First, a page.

Best Shows in Denver 9/5/19 – 9/11/19

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Kristin Hersh band performs Tuesday, September 10 at the Hi-Dive, photo courtesy the artists

Thursday | September 5

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Hot Snakes circa 2018 at the Oriental Theater, photo by Tom Murphy

What: Hot Snakes w/SPELLS
When: Thursday, 09.05, 7:30 p.m.
Where: Oriental Theater
Why: It would be too facile to cite biographical information about Hot Snakes at this point. Influential noise rock band from San Diego comprised of former/current members of Drive Like Jehu, Rocket From the Crypt, Pitchfork and Obits. Its shows are incendiary, its songs imbued with a dark yet dry sense of humor and its angular guitar rock also not short on dynamic grooves that seem too confrontational to work as unconventional dance music but don’t tell that to John Reis. The group is currently re-touring in support of its monumental 2018 album Jericho Sirens. If you go early to catch SPELLS, just think of them as an 80% version of Hot Snakes because that’s good enough. And other inside jokes that don’t work on the internet.

What: The 5.6.7.8s w/The Ghoulies and The Vanilla Milkshakes
When: Thursday, 09.05, 8 p.m.
Where: Streets Denver
Why: The 5.6.7.8s are a lively surf rock and rockabilly band from Japan who came to a larger public consciousness in the West after appearing in Kill Bill Vol. 1. The Ghoulies are a similarly-minded sorta rockabilly garage punk band and The Vanilla Milkshakes will make all the awkward jokes that desperately need to be made and break up the evening some with its well-crafted, outsider pop punk.

What: The Funs, Sweetness Itself, American Culture, Natural Violence
When: Thursday, 09.05, 8 p.m.
Where: Rhinoceropolis
Why: The Funs is a band from Illinois that combines a twee indie pop sensibility with a dream pop sound palette. Think Black Tambourine post-shoegaze. American Culture took the Dinosaur Jr and Meat Puppets thing and put it through an indie pop lens and listened to a bunch of Cure records and came up with something different but bearing the fingerprints of all of that in its sound and ethos. Natural Violence is Michael Stein’s (Homebody, School Knights) latest project. A kind of spindly, super refined post-punk pop band.

What: Mystic Wool, Arc Sol and Total Trash
When: Thursday, 09.05, 9:30 p.m.
Where: Mercury Café
Why: Arc Sol is former Silverface guitarist Michael Thompsons’s new band that somehow welds Neil Young-esque rock wih psychedelia without really sounding like he’s trying to be in the same lineage as any of that in the past decade and that’s impressive on its own. Total Trash is a Denver indie rock supergroup including former and current members of Fingers of the Sun, Fissure Mystic, Lil’ Slugger, Quantum Creep and Eyebeams. Mystic Wool’s synth compositions sound as though someone had to go on some prolonged retreat with no access to the internet and just a music player that had the Deerhunter discography, early Air albums, Candy Claws and Harmonia albums.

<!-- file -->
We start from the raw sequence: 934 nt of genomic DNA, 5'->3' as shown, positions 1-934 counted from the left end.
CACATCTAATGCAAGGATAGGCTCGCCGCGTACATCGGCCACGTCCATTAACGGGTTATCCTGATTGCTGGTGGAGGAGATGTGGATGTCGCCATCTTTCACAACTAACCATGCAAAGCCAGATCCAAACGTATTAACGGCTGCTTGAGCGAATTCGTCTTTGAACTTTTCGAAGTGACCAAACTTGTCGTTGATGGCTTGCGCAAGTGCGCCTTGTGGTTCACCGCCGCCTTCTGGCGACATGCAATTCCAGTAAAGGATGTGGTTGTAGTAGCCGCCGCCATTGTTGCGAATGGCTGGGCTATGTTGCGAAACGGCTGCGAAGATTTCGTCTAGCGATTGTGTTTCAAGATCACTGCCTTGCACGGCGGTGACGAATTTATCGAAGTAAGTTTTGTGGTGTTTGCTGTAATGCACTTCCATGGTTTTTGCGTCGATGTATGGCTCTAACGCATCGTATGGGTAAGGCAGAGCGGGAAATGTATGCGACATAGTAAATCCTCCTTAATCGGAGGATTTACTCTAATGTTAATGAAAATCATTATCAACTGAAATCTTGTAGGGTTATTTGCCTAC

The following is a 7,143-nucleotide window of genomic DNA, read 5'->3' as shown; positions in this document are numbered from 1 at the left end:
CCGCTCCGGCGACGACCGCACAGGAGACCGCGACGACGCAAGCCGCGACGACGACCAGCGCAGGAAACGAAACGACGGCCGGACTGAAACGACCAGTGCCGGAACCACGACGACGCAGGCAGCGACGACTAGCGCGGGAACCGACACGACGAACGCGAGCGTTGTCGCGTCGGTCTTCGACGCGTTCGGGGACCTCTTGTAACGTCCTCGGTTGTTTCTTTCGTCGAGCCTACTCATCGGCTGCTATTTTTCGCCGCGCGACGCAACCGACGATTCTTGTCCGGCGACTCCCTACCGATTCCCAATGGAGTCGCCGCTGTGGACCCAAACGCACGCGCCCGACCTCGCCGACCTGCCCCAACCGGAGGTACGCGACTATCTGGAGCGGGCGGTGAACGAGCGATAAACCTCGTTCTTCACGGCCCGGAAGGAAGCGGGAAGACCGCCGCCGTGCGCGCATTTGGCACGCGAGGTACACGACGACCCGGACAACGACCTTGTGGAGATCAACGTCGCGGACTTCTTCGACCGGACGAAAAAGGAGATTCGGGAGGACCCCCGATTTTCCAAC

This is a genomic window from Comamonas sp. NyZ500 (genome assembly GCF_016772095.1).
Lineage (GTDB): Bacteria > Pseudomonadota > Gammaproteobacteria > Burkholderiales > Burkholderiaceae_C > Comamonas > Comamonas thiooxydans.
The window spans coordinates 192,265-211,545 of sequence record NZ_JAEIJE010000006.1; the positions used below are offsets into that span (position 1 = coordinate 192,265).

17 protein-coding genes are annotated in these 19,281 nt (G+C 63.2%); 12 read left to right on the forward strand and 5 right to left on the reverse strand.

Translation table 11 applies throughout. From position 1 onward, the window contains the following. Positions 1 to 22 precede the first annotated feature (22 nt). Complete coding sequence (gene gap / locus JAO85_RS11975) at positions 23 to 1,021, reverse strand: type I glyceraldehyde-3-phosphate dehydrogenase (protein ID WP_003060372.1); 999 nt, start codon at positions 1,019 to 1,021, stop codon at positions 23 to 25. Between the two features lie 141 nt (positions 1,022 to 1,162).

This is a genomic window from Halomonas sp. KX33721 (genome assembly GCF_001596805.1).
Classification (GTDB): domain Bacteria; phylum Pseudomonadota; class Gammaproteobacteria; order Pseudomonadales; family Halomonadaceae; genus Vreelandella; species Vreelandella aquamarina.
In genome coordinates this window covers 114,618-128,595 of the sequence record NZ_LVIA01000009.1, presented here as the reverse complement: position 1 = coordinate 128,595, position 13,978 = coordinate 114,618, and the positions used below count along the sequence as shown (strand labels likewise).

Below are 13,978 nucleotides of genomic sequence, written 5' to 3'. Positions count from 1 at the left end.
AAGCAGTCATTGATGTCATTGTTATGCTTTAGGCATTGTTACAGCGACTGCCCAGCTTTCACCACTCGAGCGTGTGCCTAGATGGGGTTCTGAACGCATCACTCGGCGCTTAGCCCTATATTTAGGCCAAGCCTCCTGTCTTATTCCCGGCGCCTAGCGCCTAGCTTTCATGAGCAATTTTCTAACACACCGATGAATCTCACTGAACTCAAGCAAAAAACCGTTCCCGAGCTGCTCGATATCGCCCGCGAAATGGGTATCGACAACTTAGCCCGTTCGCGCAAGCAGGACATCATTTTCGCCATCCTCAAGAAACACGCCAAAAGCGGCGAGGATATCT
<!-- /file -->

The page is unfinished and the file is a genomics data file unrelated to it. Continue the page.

Saturday | September 7

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Mannequin Pussy, photo courtesy Epitaph

What: TEARS to LI6HT, Hate Minor and Claudzilla
When: Saturday, 09.07, 7 p.m.
Where: Seventh Circle Music Collective
Why: This show is a fundraiser for ProgressNow Colorado’s Keep Abortion Safe initiative and it will include sets from experimental electronic artist TEARS to LI6HT, experimental noise rock duo Hate Minor and Claudzilla’s melodica Goth strangeness.

What: Mannequin Pussy w/Destroy Boys and Ellis
When: Saturday, 09.07, 8 p.m.
Where: Larimer Lounge
Why: Mannequin Pussy’s melodic punk is anthemic, emotionally raw and affecting. Like some sort of power pop band from the 80s with the expansive songwriting style and inventive dynamics but whose lyrics are soul searching and pointed but never cruel. The group’s 2016 album Romantic was full of joyful chaos exorcising trauma and sadness with bursts of sound and energy. The new record, 2019’s Patience, is more introspective but no less imbued with the radical vulnerability and personal insight that has made its music worth a deep listen from the beginning.

What: Audio Dream Sister, Whiskey Orphans, Austin Sterling
When: Saturday, 09.07, 9 p.m.
Where: 3 Kings Tavern
Why: Audio Dream Sister hasn’t played in a million years. Meaning maybe in half a decade or more or so it seams. The sludge rock band from Denver was a staple of the heavy rock and punk scene for years and its adept songwriting and psychedelic sensibilities set it apart from the “stoner rock” set of the day.

What: De La Soul w/DJ Mick
When: Saturday, 09.07, 8 p.m.